Prevalence of Mets-related diseases and risk factors between non-drinkers and light drinkers

A comparison of the prevalence of each risk factor for Mets-related diseases between non-drinkers and light drinkers in the non-fatty liver and fatty liver groups are shown in Table III. In the non-fatty liver group, no significant difference was found in age and BMI between non-drinkers and light drinkers. The prevalence of hypertension was significantly increased in light drinkers compared with in non-drinkers (P<0.05; Table III). In the fatty liver group, no significant difference was observed in age and BMI between non-drinkers and light drinkers. The prevalence of dyslipidemia, IGT and Mets by the Japanese criteria was significantly decreased in light drinkers than in non-drinkers (P<0.05; Table III).

Table III

Comparison of the prevalence of Mets-associated diseases and risk factors between non-drinkers and light drinkers.

Table III

Comparison of the prevalence of Mets-associated diseases and risk factors between non-drinkers and light drinkers.

A, Prevalence of Mets-associated diseases and risk factors in the non-fatty liver group
CharacteristicNon-drinker (n=236)Light drinker (n=393)P-value
Age (years)56 (28-83)56 (24-78)0.610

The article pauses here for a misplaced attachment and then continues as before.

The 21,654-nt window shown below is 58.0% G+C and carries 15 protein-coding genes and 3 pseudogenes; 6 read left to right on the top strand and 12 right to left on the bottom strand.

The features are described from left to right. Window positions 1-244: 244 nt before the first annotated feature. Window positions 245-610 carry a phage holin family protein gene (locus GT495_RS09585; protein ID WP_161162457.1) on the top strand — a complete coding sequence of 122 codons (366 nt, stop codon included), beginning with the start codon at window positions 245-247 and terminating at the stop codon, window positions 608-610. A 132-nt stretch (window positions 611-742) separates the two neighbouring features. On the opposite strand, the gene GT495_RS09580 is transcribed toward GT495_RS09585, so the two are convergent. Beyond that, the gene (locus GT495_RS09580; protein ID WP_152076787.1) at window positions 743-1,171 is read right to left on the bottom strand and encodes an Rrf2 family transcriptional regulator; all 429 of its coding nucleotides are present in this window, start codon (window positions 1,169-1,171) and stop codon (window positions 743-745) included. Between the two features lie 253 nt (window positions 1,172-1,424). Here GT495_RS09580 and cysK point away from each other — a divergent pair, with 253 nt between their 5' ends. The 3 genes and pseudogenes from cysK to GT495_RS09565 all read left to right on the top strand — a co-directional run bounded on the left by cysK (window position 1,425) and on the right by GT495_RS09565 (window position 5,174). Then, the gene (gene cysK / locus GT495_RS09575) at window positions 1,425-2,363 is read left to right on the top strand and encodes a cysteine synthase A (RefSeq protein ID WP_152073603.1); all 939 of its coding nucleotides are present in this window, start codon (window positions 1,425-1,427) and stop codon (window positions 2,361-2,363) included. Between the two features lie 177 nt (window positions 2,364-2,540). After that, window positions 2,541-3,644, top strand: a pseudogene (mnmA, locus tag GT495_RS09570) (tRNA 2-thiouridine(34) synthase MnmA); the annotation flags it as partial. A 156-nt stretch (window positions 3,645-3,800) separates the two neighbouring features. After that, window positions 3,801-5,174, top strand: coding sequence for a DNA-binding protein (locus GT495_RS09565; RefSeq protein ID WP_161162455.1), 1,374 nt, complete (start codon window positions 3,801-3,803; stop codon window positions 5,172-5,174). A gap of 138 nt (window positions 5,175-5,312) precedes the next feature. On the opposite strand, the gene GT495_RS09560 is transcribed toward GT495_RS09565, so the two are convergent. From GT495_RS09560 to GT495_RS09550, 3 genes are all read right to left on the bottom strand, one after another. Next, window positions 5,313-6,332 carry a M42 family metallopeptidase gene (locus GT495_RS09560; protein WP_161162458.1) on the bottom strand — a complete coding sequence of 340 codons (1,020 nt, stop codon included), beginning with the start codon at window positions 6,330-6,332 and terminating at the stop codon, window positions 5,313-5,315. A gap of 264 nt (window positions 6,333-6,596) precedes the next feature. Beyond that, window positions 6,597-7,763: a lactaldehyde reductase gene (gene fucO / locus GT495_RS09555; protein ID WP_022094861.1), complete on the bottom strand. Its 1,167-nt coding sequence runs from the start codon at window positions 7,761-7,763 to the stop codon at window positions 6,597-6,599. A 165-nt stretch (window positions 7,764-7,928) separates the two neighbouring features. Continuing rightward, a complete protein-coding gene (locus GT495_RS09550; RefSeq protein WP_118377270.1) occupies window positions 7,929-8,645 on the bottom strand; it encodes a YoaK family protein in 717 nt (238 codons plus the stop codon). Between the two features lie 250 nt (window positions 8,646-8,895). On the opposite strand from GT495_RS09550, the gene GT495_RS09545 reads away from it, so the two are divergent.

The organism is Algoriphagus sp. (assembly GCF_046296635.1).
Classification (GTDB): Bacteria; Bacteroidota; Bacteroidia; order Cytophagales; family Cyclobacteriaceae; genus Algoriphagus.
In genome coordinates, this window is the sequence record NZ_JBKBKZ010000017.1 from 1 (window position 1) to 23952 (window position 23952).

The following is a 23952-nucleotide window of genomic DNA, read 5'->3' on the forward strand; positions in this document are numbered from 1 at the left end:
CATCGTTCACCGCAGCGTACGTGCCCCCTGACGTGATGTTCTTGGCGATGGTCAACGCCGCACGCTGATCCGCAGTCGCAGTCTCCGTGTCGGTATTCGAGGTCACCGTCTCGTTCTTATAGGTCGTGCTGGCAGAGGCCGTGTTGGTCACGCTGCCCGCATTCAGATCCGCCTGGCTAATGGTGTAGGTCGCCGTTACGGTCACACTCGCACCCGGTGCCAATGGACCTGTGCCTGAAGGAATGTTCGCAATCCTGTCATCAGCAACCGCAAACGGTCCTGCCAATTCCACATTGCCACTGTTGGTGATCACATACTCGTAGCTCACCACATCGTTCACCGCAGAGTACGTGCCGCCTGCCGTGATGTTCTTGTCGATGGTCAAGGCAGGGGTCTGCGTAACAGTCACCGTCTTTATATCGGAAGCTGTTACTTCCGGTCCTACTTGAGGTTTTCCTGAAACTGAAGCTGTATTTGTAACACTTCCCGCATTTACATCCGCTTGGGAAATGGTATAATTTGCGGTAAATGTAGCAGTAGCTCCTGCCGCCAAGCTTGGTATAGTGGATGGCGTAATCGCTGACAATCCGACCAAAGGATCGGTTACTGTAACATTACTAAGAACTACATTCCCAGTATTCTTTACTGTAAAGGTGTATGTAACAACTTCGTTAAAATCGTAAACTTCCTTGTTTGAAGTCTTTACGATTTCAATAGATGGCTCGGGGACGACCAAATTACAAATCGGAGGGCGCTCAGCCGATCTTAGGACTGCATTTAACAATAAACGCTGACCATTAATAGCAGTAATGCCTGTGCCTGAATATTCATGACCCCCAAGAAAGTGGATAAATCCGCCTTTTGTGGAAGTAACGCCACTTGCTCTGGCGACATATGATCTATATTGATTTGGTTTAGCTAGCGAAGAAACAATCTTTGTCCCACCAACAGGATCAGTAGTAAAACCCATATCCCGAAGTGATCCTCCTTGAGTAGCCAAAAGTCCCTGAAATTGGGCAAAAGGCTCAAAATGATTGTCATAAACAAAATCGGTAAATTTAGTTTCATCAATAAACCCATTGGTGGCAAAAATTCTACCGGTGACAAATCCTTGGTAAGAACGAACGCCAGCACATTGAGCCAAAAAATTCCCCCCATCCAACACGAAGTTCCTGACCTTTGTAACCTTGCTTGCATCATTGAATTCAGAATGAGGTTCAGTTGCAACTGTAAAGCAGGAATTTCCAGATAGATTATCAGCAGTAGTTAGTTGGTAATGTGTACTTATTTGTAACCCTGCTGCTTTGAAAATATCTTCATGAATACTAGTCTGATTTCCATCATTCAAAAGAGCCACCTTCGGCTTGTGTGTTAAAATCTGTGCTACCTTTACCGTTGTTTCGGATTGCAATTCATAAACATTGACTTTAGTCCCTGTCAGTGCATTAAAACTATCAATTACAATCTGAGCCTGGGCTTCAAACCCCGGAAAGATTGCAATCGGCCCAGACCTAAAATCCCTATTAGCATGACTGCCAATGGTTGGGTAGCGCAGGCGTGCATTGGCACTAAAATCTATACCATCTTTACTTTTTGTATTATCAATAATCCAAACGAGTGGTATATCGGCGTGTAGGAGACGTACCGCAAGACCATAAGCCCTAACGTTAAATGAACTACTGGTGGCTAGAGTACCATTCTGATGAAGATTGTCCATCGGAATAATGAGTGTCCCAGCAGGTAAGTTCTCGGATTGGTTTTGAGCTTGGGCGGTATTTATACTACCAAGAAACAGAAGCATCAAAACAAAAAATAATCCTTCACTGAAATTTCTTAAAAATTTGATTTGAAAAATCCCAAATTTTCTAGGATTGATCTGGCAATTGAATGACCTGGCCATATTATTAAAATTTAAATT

BMI (kg/m2)21.8 (15.2-31.4)22.1 (16.1-33.1)0.060
Obesity28 (11.8)53 (13.4)0.557
Hypertension63 (26.6)139 (35.3)0.024
Dyslipidemia106 (44.9)148 (37.6)0.073
IGT27 (11.4)53 (13.4)0.456
Hyperuricemia31 (13.1)61 (15.5)0.413
CKD38 (16.1)49 (12.4)0.202
Mets by Japanese criteria25 (20.5)45 (11.4)0.741
Regular exercises66 (27.9)128 (32.5)0.336
Current smoking58 (24.5)71 (18.0)0.050
B, Prevalence of Mets-associated diseases and risk factors in the fatty liver group
CharacteristicNon-drinker (n=269)Light drinker (n=292)P-value
Age (years)56 (30-75)56 (31-76)0.479
BMI (kg/m2)25.2 (19.3-52.9)24.8 (18.6-41.4)0.133
Obesity146 (54.2)140 (47.9)0.134
Hypertension137 (50.9)158 (54.1)0.451
Dyslipidemia189 (70.2)179 (61.3)0.026
IGT92 (34.2)64 (21.9)0.001
Hyperuricemia75 (27.8)87 (29.2)0.617
CKD53 (19.7)40 (13.6)0.057
Mets by Japanese criteria120 (44.6)98 (33.5)0.007
Regular exercises43 (15.9)64 (21.9)0.074
Current smoking41 (15.2)53 (18.1)0.357

[i] Results are presented as n (%) for qualitative data or as median (range) for quantitative data. Light drinker, 0-19 g alcohol/day. BMI, body mass index; CKD, chronic kidney disease; IGT, impaired glucose tolerance; Mets, metabolic syndrome.

Odds ratio for each Mets-related diseases comparing light drinkers to non-drinkers

The odds ratio [OR; 95% confidence interval (CI), P-value] for each Mets-related disease in light drinkers and non-drinkers is shown in Fig. 2. In the non-fatty liver group, the OR for hypertension among light drinkers was 1.73 (1.04-2.88, P=0.035). In the fatty liver group, the OR for each Mets-related disease among light drinkers were as follows: Dyslipidemia, 0.64 (0.44-0.95, P=0.028); IGT, 0.57 (0.37-0.88, P=0.012); CKD, 0.58 (0.36-0.94, P=0.029) and Mets by the Japanese criteria, 0.63 (0.44-0.92, P=0.016).

Discussion